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United States of America v. Irving Cohen

February 27, 2012


The opinion of the court was delivered by: Richard Mills, U.S. District Judge:

E-FILED 3:08-cv-03282-RM-BGC # 213 Page 1 of 53

Tuesday, 28 February, 2012 10:16:13 AM

Clerk, U.S. District Court, ILCD


The Court now considers the Plaintiff's Motion in limine to admit evidence regarding Defendant Irving Cohen's alleged tax shelter penalties [d/e 161]; the Plaintiff's Motion in limine to exclude expert testimony by Paul Presney, Jr. [d/e 162]; Defendant The Windsor Organization, Inc.'s first Motion in limine [d/e 175]; Defendant Windsor's second Motion in limine [d/e 185]; and Defendant Windsor's third Motion in limine [d/e 204].

I. Motion to Exclude the Expert Testimony of Paul Presney, Jr. Plaintiff United States has moved to exclude the proposed expert testimony of Paul Presney, Jr., who Defendant The Windsor Organization, Inc. (Windsor II) has disclosed as an expert on Illinois property law. The Plaintiff claims that Presney's proposed expert testimony usurps the Court's role of resolving questions of law. Moreover, Presney divines the "intent" of Defendants Irving Cohen, Windsor, and 3-B Stores solely from his review of contracts, deeds, and other recorded instruments. The Plaintiff further asserts that Presney's method for interpreting the May 3, 2005, Release of Second Mortgage and Assignment of Rents is unreliable and inconsistent with the well-established tenets of the parol evidence rule.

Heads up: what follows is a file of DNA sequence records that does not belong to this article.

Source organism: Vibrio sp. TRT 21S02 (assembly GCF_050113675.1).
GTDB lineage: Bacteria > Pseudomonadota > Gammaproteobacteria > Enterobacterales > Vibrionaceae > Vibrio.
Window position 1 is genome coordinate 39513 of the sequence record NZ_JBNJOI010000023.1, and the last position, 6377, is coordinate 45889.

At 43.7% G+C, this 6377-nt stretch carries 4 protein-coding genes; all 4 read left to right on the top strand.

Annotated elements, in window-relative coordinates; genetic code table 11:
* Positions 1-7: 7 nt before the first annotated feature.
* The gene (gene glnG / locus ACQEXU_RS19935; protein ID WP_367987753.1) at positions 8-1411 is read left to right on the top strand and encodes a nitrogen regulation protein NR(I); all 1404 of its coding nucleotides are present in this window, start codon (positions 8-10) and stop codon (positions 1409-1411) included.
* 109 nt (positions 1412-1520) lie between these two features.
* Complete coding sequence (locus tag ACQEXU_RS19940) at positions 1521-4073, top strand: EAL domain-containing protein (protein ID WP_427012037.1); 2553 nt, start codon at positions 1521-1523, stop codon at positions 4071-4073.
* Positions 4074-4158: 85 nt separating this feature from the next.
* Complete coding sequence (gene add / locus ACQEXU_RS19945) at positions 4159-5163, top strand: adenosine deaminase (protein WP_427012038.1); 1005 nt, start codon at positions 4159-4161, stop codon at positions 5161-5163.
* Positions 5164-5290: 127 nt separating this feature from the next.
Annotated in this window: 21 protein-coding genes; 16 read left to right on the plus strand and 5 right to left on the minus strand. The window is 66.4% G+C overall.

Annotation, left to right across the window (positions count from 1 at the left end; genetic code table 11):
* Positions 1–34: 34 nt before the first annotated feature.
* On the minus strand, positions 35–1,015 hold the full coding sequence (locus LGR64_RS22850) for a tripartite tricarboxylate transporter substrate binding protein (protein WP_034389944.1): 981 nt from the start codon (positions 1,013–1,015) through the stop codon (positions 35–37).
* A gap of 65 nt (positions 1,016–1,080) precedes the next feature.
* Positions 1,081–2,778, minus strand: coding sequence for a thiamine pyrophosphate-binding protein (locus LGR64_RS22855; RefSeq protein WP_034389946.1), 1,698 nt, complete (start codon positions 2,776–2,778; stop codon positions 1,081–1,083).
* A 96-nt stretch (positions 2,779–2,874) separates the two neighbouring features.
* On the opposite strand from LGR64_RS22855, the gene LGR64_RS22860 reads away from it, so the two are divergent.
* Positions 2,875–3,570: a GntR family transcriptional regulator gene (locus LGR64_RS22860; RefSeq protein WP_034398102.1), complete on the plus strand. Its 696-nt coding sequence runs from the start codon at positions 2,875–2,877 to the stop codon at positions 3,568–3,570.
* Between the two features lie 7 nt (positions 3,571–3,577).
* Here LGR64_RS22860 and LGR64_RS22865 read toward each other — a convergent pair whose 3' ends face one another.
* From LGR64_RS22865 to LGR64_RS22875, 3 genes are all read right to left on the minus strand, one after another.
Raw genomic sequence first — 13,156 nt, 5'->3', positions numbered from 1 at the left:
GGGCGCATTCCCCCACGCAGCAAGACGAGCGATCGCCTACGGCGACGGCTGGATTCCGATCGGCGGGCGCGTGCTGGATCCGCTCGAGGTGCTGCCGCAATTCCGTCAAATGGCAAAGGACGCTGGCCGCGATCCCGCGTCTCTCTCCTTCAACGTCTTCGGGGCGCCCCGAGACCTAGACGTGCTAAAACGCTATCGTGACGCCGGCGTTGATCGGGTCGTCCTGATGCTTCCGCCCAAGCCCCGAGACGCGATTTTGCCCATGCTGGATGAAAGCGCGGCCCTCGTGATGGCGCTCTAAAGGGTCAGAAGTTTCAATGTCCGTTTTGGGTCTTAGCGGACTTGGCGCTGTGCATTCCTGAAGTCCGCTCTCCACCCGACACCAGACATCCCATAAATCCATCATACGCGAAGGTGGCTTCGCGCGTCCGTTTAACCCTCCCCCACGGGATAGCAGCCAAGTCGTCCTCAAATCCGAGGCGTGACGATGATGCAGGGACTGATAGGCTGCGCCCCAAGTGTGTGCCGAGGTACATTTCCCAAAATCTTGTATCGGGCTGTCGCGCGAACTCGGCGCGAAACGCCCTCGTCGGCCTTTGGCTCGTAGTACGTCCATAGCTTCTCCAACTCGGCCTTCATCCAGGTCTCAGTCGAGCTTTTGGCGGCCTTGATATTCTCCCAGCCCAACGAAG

Windsor II claims that Presney's proposed testimony does not interpret the law and is based on admissible evidence. Moreover, the proposed testimony is the product of reliable methods and principles applied to the facts of this case.


Rule 702 of the Federal Rules of Evidence provides:

A witness who is qualified as an expert by knowledge, skill, experience, training, or education may testify in the form of an opinion or otherwise if:

(a) the expert's scientific, technical, or other specialized knowledge will help the trier of fact to understand the evidence or to determine a fact in issue;

(b) the testimony is based on sufficient facts or data; (c) the testimony is the product of reliable principles and methods; and

(d) the expert has reliably applied the principles and methods to the facts of the case.